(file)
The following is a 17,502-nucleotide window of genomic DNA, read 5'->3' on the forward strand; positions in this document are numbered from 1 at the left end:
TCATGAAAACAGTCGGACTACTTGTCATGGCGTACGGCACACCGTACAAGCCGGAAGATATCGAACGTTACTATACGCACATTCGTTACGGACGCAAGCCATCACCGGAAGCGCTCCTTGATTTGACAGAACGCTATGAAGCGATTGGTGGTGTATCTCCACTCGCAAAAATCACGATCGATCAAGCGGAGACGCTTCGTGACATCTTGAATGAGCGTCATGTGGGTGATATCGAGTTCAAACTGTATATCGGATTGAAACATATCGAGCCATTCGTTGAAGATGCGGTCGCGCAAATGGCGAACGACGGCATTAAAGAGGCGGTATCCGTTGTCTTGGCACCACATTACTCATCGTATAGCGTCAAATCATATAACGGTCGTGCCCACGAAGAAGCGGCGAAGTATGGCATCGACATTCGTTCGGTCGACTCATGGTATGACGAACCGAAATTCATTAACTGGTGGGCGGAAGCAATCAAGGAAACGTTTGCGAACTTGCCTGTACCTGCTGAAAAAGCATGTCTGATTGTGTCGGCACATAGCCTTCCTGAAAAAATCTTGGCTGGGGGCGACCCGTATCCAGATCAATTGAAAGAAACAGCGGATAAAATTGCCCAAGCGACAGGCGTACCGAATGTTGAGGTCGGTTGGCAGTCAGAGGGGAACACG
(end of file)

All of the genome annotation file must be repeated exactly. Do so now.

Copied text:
The following is a 17,502-nucleotide window of genomic DNA, read 5'->3' on the forward strand; positions in this document are numbered from 1 at the left end:
TCATGAAAACAGTCGGACTACTTGTCATGGCGTACGGCACACCGTACAAGCCGGAAGATATCGAACGTTACTATACGCACATTCGTTACGGACGCAAGCCATCACCGGAAGCGCTCCTTGATTTGACAGAACGCTATGAAGCGATTGGTGGTGTATCTCCACTCGCAAAAATCACGATCGATCAAGCGGAGACGCTTCGTGACATCTTGAATGAGCGTCATGTGGGTGATATCGAGTTCAAACTGTATATCGGATTGAAACATATCGAGCCATTCGTTGAAGATGCGGTCGCGCAAATGGCGAACGACGGCATTAAAGAGGCGGTATCCGTTGTCTTGGCACCACATTACTCATCGTATAGCGTCAAATCATATAACGGTCGTGCCCACGAAGAAGCGGCGAAGTATGGCATCGACATTCGTTCGGTCGACTCATGGTATGACGAACCGAAATTCATTAACTGGTGGGCGGAAGCAATCAAGGAAACGTTTGCGAACTTGCCTGTACCTGCTGAAAAAGCATGTCTGATTGTGTCGGCACATAGCCTTCCTGAAAAAATCTTGGCTGGGGGCGACCCGTATCCAGATCAATTGAAAGAAACAGCGGATAAAATTGCCCAAGCGACAGGCGTACCGAATGTTGAGGTCGGTTGGCAGTCAGAGGGGAACACG